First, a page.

Standing in Tahrir Sq during the #Jan25 Revolution, I made a personal vow never to be pessimistic again. When Mubarak stepped down I reaffirmed that vow, believing that my generation had no excuse to pessimism. Anything can happen and, in a sense, ‘Yes we can!’ Now, however, I’m finding it necessary to qualify this vow by meditating a bit on the meaning of pessimism. There’s a difference between believing that a certain barrier or obstacle will always be there and will forever block your pursuits, on the one hand, and believing that there is a tall, tall mountain you need to climb and may not reach its peak during your lifetime. The difference being meditated upon is that between impossible and insane. Or in other words, I want to distinguish between the realm of possibility, and the realm of reason. See, what I’m trying to say is that there is possibility, probability and likelihood … and there is reasonable, sensible, rational.
The pessimism I denounce is one that pertains to the first class, the realm of possibility. I maintain a belief that ‘miracles’ could indeed happen. Miracle: the occurrence of an impossible event i.e. Egyptians taking to the streets and through non-violent determination force Mubarak to step down. (I make the comparison between Mubarak stepping down and the Red Sea parting before Moses here). Tahrir brought back my susceptibility to childish and naive moments of wonder at miraculous events.
That being said, there exists another realm, that of reason, sanity and rationality. This realm is not merely concerned with the statistical likelihood of events, because it accepts that anything is possible (not withstanding that it might require more time or resources than provided by the universe). Yet this realm analyzes pursuits as sane or rational based on whether or not its success is accessible within ones life-time, or within the duration of human life on earth. Pursuits that are technically possible, but beyond the time-scale of humanity are deemed insane or irrational, and therefore are not reasonable to pursue. With that in mind, the question is now about the validity of pursuits that are of this sort.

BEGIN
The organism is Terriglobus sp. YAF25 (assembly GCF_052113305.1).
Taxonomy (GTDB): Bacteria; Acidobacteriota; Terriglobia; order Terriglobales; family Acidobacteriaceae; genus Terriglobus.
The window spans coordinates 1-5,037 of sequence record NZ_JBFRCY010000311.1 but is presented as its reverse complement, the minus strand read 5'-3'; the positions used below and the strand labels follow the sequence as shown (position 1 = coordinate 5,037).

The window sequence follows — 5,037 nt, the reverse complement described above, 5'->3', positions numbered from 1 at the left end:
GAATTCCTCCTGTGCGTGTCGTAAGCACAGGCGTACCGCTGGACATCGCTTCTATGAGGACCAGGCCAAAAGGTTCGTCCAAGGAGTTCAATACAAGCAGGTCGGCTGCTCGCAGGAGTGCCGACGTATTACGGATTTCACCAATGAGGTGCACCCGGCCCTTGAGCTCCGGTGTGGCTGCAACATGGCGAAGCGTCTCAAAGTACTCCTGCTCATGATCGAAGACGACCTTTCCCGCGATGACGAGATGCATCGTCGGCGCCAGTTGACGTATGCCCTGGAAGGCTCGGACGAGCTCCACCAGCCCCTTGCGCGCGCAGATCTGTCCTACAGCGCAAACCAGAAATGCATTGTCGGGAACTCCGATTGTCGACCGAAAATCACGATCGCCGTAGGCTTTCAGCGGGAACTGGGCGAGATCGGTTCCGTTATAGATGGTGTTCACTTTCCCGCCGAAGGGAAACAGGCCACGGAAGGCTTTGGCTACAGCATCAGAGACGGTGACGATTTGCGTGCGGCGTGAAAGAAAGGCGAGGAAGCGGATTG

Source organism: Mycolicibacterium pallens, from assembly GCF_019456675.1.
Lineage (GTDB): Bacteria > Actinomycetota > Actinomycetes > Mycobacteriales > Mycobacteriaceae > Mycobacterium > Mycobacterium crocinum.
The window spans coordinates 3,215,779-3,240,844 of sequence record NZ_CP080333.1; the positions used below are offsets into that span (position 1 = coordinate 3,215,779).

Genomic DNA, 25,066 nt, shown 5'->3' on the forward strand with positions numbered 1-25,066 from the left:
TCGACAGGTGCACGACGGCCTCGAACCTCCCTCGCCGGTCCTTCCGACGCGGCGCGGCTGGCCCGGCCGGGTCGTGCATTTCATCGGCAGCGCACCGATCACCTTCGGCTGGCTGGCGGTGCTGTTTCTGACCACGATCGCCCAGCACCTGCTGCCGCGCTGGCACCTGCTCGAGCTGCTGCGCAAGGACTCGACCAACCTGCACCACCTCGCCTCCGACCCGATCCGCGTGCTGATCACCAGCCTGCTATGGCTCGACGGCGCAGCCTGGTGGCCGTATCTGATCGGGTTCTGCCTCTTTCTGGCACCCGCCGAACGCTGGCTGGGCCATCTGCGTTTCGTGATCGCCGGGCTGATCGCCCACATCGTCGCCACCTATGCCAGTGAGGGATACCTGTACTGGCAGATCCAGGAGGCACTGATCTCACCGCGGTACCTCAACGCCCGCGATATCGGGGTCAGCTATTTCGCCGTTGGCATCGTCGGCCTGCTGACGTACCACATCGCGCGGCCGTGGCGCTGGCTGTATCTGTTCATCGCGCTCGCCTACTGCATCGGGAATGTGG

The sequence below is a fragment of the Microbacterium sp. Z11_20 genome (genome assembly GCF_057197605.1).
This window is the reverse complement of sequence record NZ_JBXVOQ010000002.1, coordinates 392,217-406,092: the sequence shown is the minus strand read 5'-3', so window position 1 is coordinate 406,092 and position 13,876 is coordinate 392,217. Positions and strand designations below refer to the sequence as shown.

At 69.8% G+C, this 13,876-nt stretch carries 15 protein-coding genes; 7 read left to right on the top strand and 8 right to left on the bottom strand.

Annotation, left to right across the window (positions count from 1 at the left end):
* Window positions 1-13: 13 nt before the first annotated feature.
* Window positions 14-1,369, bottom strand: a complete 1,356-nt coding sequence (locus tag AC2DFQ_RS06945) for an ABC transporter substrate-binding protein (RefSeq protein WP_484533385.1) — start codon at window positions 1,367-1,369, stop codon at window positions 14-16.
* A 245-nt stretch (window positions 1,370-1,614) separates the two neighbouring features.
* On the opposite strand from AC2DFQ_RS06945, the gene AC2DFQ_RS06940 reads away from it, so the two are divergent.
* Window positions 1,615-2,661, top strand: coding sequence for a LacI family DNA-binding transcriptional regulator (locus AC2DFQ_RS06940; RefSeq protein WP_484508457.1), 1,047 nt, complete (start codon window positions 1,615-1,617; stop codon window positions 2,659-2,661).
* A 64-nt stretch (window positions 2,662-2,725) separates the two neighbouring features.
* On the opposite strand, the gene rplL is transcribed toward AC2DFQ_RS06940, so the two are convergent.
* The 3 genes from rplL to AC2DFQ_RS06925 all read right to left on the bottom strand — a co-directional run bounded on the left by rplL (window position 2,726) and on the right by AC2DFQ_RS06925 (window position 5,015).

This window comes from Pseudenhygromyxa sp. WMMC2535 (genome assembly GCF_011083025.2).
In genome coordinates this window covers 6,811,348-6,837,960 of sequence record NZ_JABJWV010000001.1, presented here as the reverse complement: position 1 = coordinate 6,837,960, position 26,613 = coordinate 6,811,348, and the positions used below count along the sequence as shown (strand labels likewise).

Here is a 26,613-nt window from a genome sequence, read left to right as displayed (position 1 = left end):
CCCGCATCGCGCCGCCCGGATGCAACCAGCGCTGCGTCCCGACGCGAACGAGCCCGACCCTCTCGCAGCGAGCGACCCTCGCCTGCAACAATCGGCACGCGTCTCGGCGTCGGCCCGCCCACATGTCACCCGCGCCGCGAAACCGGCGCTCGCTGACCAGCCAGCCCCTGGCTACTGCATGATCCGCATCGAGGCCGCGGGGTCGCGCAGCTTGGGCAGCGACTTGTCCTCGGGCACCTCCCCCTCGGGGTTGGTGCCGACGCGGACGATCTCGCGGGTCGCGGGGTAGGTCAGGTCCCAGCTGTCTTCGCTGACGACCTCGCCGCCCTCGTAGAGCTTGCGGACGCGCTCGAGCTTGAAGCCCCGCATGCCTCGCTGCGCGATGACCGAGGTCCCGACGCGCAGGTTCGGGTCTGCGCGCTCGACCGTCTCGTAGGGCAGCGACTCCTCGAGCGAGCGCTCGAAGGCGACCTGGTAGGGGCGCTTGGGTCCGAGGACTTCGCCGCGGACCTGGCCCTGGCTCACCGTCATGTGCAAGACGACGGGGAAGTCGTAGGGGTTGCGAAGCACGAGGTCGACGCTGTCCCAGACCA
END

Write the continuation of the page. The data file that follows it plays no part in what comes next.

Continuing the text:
Such a long introduction was necessary before spelling out how I see events unfolding in Egypt. The Military Council (SCAF) is becoming more and more confident in asserting its will vis-a-vis that of protestors even if it requires loss of lives. An event that is then dealt with by the SCAF with bewilderment as to how on earth that might have happened. The parallels between what is happening now and happened in the 50s are too numerous to recite or to neglect. SCAF will remain in power, will play the different political divisions in Egypt against one another to exhaust them (as did Nasser and Sadat), and will enforce itself as relevant and the solution by improving the conditions of the 40% below poverty line. The supporters of SCAF will be those affiliated/entangled with the military and police establishments, the absurdly poor who will feel an improvement, and the Muslim Brotherhood who have been and will continue to be a strong social development enterprise. I imagine the SCAF delegating a signifcant portion of social and economic development to the MB, for three reasons. 1) Because they have experience and extensive networks, and 2) because the type of intervention needed to have a positive impact on the 40% below poverty line is within the reach of religiously motivated redistribution of wealth (i.e charity), and is therefore non-governmental. 3) because they will be the major political power, and it will help them maintain that status, and therefore, the new status-quo.